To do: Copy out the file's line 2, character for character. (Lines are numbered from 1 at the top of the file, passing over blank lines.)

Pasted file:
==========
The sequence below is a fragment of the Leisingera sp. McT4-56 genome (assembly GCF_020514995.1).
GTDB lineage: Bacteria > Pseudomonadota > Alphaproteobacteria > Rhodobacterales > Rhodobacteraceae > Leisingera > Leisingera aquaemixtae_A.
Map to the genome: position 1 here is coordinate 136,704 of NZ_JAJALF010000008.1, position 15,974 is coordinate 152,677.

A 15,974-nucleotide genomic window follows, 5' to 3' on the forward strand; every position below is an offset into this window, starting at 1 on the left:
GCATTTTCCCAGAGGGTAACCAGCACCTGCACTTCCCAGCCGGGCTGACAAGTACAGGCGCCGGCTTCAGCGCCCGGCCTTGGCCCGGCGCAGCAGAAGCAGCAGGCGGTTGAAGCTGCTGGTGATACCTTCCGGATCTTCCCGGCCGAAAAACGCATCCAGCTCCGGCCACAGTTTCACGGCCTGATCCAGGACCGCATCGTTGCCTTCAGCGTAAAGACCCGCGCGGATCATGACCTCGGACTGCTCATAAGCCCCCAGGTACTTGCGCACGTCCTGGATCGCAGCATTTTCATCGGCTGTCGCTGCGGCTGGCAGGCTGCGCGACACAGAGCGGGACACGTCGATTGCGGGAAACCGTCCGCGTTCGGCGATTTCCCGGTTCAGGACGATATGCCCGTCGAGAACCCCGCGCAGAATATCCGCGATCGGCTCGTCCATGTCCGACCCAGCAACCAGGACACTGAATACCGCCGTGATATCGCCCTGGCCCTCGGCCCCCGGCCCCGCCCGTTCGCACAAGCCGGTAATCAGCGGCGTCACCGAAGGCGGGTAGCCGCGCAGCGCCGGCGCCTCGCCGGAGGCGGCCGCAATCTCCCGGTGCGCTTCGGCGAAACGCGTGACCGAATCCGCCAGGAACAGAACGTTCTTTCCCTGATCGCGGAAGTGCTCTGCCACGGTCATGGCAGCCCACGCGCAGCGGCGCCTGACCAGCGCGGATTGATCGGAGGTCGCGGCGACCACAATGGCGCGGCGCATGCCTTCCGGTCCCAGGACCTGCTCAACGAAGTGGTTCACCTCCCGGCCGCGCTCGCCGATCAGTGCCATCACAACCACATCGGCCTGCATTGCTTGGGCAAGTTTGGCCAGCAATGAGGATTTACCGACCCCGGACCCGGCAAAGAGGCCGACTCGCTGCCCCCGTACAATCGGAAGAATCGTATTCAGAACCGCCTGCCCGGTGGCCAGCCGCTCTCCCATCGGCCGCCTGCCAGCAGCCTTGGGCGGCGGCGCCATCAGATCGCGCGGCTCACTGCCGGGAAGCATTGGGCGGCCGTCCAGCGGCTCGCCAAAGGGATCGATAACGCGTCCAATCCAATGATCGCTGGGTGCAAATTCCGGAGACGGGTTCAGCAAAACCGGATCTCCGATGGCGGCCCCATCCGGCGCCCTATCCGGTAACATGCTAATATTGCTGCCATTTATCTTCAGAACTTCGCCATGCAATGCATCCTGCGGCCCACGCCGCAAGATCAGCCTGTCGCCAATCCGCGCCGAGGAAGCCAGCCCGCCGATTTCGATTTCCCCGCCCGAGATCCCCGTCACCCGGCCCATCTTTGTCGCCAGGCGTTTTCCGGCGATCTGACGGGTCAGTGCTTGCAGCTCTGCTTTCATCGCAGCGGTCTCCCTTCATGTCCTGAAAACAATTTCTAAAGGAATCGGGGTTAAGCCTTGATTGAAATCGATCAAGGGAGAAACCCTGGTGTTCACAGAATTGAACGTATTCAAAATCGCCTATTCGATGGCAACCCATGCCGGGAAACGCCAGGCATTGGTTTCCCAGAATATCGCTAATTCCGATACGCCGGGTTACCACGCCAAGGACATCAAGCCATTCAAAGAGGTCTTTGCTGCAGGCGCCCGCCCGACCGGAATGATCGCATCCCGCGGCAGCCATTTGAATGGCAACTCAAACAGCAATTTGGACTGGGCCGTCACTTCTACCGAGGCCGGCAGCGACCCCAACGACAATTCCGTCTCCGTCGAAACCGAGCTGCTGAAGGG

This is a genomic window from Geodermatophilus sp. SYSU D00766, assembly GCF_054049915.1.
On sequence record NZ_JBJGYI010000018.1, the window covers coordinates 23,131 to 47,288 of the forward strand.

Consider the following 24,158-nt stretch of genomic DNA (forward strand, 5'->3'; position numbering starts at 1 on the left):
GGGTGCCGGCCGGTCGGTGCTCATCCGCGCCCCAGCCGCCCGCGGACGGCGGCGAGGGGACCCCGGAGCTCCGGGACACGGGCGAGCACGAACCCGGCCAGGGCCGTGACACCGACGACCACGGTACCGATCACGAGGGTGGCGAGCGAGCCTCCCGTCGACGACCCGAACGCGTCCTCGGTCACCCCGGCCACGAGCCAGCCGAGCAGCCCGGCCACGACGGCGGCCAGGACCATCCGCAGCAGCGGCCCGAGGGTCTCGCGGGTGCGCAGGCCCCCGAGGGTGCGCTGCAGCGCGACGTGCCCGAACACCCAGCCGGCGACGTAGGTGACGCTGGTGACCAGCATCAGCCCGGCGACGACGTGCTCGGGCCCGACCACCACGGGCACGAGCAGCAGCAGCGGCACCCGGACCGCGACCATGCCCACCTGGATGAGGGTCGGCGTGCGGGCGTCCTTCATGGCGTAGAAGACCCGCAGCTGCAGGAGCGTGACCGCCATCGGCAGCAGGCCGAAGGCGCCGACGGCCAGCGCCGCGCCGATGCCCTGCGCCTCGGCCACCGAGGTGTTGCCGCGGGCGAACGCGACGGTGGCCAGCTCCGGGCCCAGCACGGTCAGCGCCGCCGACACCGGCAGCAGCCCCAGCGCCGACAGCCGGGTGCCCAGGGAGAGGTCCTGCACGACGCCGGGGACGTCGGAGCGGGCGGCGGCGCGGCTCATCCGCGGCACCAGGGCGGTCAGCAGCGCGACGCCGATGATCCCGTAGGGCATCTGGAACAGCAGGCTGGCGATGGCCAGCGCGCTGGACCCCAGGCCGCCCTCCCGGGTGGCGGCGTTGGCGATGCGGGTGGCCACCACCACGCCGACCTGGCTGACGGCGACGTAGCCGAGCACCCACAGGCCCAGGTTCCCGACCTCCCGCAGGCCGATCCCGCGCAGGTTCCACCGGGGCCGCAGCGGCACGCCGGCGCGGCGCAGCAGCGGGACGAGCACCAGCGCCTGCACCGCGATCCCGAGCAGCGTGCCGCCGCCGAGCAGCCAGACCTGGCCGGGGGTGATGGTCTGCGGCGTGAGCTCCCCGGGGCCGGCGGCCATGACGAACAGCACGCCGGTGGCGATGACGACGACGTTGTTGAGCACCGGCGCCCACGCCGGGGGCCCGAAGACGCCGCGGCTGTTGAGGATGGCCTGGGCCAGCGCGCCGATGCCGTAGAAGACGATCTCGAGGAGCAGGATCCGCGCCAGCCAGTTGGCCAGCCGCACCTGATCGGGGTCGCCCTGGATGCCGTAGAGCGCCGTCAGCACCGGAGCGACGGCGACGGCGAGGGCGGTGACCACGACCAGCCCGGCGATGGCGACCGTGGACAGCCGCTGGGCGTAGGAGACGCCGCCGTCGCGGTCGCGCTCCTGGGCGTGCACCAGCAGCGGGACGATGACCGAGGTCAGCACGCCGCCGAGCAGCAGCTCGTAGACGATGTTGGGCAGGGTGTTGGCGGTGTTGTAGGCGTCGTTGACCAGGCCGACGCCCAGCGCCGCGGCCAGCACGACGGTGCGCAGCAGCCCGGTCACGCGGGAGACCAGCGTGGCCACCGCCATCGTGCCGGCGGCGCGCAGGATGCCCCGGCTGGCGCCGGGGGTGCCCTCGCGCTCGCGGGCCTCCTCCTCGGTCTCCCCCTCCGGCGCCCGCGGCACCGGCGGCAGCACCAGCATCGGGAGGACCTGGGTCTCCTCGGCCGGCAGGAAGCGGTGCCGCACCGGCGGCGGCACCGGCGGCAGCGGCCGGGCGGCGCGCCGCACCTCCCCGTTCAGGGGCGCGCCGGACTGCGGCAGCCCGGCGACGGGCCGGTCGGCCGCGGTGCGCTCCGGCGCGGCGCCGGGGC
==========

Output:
GTDB lineage: Bacteria > Pseudomonadota > Alphaproteobacteria > Rhodobacterales > Rhodobacteraceae > Leisingera > Leisingera aquaemixtae_A.